However, police investigations are still fraught with delays and impediments. In the past 12 months the justice system has failed to hold anyone accountable for a political killing, and Aquino has done little to address underlying causes of security force abuses. No member of the military has been arrested for killings or "disappearances" perpetrated since Aquino took office. And no commanders have been actively investigated for their role in these abuses.
The Supreme Court in a landmark decision and a national Commission on Human Rights report have named soldiers and military officers behind the enforced disappearance of four leftist activists in 2006 and 2007-Sherlyn Cadapan, Karen Empeño, Manuel Merino, and Jonas Burgos. But still the government has not brought charges against them. Rather, the families have been left to do so.
The Aquino administration should implement the justice reforms highlighted in our July 2010 letter. President Aquino should issue an executive order directing police and NBI investigators to vigorously pursue crimes allegedly committed by government officials, and members of the military, police, and paramilitary groups, including by executing arrest warrants, or themselves be subject to disciplinary measures for insubordination or a criminal investigation for obstruction of justice or graft and corruption. The Aquino administration, in cooperation with Congress and the Philippine National Police, should create hotlines or comparable lines of communication to receive anonymous information on extrajudicial killings and other human rights abuses. As an important immediate step, prosecutors should work with police investigators to pursue charges against named soldiers and military officers in the landmark enforced disappearance cases.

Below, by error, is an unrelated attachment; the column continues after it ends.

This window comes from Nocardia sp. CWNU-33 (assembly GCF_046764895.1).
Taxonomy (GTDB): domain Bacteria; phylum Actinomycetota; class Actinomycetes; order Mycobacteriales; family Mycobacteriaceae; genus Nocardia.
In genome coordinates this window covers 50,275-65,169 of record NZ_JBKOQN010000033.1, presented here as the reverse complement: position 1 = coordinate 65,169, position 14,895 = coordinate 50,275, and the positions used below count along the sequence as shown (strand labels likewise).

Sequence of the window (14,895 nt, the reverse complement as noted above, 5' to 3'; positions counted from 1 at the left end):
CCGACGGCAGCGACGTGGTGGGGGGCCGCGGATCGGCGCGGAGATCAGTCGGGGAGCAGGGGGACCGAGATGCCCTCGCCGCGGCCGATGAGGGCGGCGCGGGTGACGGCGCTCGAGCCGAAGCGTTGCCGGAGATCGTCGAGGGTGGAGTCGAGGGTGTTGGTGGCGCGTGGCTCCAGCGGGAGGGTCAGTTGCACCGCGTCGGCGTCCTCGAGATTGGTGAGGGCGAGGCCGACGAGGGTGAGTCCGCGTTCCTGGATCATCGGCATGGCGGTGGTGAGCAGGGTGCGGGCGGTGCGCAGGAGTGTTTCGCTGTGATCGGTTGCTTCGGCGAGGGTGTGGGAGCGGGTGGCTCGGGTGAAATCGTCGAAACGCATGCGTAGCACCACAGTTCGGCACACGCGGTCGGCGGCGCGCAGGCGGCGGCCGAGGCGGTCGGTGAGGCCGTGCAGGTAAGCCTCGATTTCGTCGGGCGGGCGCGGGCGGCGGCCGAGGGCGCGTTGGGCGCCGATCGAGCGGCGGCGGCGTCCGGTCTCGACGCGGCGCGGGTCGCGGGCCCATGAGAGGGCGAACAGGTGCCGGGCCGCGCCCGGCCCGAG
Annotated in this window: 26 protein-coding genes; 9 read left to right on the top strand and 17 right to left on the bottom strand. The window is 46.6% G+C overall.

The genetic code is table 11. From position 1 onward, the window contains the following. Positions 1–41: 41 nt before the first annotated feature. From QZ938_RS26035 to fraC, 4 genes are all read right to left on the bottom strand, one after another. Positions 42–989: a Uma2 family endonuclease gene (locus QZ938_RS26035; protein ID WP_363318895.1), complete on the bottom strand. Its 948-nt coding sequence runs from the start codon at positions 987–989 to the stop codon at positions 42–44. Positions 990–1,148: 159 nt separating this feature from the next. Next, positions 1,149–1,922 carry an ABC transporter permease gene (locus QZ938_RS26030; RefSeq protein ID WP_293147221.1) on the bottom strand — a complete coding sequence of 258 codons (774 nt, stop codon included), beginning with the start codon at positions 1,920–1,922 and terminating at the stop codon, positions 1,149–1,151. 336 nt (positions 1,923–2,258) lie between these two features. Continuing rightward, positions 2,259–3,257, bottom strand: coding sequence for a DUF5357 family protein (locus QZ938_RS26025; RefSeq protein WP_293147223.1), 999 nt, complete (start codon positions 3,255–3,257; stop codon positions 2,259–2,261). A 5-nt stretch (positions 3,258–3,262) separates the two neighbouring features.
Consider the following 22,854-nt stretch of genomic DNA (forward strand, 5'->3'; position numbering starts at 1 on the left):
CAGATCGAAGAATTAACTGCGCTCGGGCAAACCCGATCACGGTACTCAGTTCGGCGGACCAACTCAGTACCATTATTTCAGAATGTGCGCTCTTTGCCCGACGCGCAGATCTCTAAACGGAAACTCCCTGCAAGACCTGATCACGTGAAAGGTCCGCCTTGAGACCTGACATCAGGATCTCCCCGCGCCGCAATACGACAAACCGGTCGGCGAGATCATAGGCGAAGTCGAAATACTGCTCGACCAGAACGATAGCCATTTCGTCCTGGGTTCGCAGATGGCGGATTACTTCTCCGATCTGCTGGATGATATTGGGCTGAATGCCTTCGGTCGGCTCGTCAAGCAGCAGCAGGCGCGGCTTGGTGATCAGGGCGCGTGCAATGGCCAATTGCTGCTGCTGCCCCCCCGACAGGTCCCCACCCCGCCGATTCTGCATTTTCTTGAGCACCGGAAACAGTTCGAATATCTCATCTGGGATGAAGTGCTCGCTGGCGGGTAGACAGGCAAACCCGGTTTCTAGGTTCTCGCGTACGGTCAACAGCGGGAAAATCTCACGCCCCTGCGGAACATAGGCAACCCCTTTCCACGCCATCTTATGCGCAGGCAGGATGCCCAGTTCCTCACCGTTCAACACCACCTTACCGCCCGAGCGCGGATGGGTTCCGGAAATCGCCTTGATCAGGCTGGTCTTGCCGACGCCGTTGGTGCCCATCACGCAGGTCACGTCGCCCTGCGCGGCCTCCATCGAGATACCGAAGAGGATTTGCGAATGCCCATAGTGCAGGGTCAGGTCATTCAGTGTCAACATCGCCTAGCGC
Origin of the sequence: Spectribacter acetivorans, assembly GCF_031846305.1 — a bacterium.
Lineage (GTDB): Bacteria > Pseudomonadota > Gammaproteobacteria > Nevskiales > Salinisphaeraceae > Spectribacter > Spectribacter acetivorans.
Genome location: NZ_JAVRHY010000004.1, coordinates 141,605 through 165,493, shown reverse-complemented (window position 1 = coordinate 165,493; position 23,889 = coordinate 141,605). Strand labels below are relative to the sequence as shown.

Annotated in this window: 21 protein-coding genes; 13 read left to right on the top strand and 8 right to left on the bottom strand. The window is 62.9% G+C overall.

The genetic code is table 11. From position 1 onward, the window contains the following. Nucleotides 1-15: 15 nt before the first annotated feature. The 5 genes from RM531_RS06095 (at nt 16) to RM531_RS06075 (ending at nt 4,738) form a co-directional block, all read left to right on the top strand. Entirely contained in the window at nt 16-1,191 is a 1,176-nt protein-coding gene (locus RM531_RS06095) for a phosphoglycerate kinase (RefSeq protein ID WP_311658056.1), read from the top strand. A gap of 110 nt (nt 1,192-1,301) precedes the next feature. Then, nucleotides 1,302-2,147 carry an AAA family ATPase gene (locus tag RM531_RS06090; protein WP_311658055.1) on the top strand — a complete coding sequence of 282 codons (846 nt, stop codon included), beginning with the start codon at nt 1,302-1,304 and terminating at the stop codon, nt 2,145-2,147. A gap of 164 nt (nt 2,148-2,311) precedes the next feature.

The Aquino administration has not pushed for legislation to prohibit and protect against enforced disappearances. President Aquino should without delay sign and urge the Senate to ratify the International Convention for the Protection of All Persons from Enforced Disappearance.
The Aquino administration has commendably increased funding for the Justice Department's witness protection program. However, it has not instituted the necessary reforms to enhance this program and hold those who intimidate witnesses accountable. The penalty for intimidating a witness is still only a 3,000 peso (US$65) fine or up to a year's imprisonment.